The prince of Kolkata Sourav Ganguly is in the news again. His autobiography “A Century Is Not Enough” is out.
As far as the title of the book goes, it seems that he was inspired by ex-diplomat Kunwar Natwar Singh, who released his autobiography a few years back with the title “One Life Is Not Enough”. But barring title it is a different stuff altogether.
Though I yet to read the book but have read many reviews of it and got to know about it to the considerable extent. As you read in one of the reviews of the book, you may love Sourav or despise him but you have to accept that he has been one of the most impactful players in the Indian Cricket in the recent decades.
Sourav Ganguly is the man with strong conviction – “I am like this only, leave me or take me” sort of. When Ganguly is telling the world about his life and career through his book, for someone like me who had followed his career from end-to-end, it becomes quite important to recall salient moments of his career.
When Ganguly was selected for the tri-series in Australia in 1991-92, all we thought that he was a budding cricketer, son of an influential cricket administrator, who was pushed to international arena quite prematurely. Since he was with the side for the months (remember each side played eight group matches in that series), he was given a chance in an ODI (his debut match for India) against West Indies. It was a forgettable show; Ganguly was dropped and forgotten.
We hardly noticed him for the next 4 ½ years, until his name was announced (rather unexpectedly) for the tour of England in the summer of 1996. He and Rahul Dravid grabbed the places vacated by Vinod Kambli and Sanjay Manjrekar in the middle order with both the hands.
Sourav Ganguly scored back to back centuries and attained cult status instantaneously. Over the next few years, he pipped Rahul Dravid for the claim of captaincy as Ganguly was an undisputed member of ODI team as well, which Dravid wasn’t during 1997-98.
One thing Ganguly established right in the beginning of his career that he was extremely fluent batsman; the god of offside as he was described once. He, along with Tendulkar, was one of the most successful ODI opening pairs in the history. He played many great knocks in ODIs but the one at Taunton (he scored 183) against Sri Lanka in a World Cup match deserves a special mention.
Ganguly had a dream run as Indian skipper during 2000-05. True that he had batsmen like Tendulkar, Dravid and Laxman at his disposal but still plenty of credit for the resurrection of the team goes to the fearless and aggressive leadership of Ganguly. During his period at the helm, Ganguly was handling both veterans and newcomers quite well. Remember Tendulkar was almost seven years his senior in Test seniority. Ganguly was audacious. He has admitted that one of the toughest tasks for him was to tell Anil Kumble during an overseas tour once that Kumble was not making the cut into the playing eleven. Ganguly must be in an awkward situation considering Kumble made his Test debut six years before Ganguly.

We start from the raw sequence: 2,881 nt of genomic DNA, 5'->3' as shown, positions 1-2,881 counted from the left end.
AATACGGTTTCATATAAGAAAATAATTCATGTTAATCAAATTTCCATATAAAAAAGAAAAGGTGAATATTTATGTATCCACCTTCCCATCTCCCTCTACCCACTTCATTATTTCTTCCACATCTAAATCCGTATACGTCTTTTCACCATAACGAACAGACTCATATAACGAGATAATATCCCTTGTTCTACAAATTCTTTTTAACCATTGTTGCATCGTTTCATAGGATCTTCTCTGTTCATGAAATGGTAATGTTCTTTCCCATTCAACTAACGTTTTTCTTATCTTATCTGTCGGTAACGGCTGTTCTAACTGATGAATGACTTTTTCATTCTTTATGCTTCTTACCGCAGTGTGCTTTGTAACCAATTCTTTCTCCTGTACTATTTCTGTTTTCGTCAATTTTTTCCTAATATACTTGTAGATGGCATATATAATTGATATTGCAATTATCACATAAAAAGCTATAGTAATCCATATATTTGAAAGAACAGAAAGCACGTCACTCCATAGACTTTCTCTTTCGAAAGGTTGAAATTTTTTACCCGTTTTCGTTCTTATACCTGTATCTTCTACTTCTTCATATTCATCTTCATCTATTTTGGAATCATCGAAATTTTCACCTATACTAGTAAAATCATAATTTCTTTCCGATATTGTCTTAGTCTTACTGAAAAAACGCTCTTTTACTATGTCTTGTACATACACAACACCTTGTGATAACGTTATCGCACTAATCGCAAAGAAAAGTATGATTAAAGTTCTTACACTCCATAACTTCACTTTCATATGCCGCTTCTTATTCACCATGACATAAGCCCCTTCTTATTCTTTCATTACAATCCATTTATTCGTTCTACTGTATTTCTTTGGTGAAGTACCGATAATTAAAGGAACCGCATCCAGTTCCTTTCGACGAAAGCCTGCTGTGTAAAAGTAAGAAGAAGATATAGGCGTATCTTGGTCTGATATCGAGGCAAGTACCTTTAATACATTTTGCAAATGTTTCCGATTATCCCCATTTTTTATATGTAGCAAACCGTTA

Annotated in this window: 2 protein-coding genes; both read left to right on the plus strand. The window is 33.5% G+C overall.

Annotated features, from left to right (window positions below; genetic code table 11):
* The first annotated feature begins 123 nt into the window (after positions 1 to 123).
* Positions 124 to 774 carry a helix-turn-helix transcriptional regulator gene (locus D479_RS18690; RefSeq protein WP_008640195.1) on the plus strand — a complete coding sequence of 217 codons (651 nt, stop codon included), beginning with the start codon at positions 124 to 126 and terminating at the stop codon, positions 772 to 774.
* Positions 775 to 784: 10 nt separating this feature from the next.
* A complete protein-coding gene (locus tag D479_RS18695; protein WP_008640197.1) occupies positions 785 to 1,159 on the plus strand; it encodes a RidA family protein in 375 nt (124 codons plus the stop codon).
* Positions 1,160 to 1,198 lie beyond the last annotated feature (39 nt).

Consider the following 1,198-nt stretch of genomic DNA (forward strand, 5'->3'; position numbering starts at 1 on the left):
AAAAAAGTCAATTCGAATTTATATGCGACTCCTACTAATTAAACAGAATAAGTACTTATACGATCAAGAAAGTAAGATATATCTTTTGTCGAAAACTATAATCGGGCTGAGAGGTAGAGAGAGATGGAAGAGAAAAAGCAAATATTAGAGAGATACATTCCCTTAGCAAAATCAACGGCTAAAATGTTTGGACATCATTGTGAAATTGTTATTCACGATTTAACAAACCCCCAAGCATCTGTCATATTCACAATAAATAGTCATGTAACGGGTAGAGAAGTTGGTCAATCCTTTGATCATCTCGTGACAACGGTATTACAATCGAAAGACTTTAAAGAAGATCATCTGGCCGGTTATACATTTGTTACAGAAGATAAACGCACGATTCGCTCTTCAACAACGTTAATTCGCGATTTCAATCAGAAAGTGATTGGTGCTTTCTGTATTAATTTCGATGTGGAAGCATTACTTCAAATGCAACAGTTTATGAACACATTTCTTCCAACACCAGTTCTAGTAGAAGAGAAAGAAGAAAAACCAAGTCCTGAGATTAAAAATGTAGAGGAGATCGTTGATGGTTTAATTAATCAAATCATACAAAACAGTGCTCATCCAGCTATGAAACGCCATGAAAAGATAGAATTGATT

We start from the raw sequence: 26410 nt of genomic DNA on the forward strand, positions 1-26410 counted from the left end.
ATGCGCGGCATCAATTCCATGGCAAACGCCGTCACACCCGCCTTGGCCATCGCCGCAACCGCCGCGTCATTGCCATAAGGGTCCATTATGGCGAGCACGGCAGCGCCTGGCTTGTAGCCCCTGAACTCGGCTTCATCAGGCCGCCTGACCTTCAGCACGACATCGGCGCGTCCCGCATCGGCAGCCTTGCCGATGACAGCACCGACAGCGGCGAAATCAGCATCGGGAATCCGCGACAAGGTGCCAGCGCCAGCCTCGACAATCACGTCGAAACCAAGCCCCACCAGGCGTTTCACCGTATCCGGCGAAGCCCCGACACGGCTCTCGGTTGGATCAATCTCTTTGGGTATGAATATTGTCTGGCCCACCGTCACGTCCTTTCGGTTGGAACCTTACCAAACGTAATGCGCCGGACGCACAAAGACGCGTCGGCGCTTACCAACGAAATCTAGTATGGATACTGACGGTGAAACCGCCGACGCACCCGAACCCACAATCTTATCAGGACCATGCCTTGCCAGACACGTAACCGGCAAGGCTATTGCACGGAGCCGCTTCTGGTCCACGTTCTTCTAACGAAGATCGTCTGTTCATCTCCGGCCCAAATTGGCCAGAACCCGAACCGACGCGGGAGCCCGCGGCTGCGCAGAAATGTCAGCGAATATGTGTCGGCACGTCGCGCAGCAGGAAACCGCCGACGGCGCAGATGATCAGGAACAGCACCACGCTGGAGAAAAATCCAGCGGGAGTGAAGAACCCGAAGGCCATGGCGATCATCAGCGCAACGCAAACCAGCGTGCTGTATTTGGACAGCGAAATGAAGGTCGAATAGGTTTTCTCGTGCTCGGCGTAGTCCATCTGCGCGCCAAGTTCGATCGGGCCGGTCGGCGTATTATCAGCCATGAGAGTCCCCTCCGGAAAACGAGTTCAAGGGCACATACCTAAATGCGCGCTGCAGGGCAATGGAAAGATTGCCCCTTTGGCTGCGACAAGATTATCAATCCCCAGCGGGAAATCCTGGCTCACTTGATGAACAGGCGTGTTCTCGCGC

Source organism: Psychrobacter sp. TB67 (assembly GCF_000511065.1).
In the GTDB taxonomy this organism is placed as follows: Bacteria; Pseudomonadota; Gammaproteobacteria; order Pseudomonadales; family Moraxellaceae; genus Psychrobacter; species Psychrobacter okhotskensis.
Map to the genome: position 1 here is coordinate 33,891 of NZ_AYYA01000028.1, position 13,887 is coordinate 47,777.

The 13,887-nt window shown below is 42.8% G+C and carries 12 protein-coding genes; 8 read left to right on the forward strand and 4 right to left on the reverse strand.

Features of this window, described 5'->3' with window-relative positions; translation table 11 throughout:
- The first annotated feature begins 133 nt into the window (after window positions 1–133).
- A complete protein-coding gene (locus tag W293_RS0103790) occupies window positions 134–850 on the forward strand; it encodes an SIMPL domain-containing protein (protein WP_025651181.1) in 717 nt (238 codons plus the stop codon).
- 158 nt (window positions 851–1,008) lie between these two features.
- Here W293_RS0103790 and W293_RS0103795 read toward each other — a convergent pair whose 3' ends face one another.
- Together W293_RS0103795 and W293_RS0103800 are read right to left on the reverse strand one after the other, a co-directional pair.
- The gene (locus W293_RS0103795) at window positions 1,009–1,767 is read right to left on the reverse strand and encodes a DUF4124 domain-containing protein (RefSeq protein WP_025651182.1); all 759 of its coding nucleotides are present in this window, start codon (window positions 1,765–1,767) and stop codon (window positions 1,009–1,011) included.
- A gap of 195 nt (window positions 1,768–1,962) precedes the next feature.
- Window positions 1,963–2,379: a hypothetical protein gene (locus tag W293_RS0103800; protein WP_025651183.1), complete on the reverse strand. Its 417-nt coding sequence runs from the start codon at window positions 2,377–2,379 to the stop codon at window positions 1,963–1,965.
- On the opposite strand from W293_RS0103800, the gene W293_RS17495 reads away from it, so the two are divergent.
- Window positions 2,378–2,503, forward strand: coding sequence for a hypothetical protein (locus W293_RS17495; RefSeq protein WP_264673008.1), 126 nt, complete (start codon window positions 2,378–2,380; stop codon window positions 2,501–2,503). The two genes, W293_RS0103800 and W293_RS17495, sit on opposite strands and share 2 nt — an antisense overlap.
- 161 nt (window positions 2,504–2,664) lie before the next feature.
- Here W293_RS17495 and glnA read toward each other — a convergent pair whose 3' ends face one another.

Ganguly has praised MS Dhoni unequivocally in his book and very subtly took the credit of given Dhoni to the nation. As such the claim Ganguly has made is correct. It was Ganguly who put the final stamp on Dhoni’s inclusion in team India in 2004 and he promoted him up in the batting order in that famous Vizag ODI against Pakistan. Dhoni slammed a century and rest is history. During his last Test match in 2008 against Australia, as a mark for respect, Dhoni asked Ganguly to lead the side when India was fielding. Ganguly has well acknowledged that goodwill gesture in his book.
Apart from Dhoni, Ganguly handled newcomers very well. He played a major role in shaping career of Sehwag, Harbhajan and Zaheer Khan in their initial days.
In his book, Ganguly had given sufficient coverage to his feud with Greg Chappel. It was a forgettable episode of Ganguly’s career. Ganguly has mentioned that he had some other impression of Chappel (a positive impression) when he met him in Australia but things were entirely different when Chappel joined team India as the coach.
Sourav is free to have his take on the episode but he could have probably handled the whole issue is the more mature way. The spat went dirty beyond limits, which affected Ganguly’s career as well.
But this is the way Ganguly has been, outspoken and with great conviction about his actions. In later years, he teamed up with Shahrukh Khan for KKR when IPL started in 2008. But partnerships fell flat soon. Ganguly has covered this well in his book.
Sourav Ganguly had a roller coaster career during 1996-2008 for India and for IPL thereafter for few years. His autobiography must be a good read for Cricket freak and hope it is as slick as his batting used to be.
(Disclaimer: The opinions expressed above are the personal views of the author and do not reflect the views of ZMCL)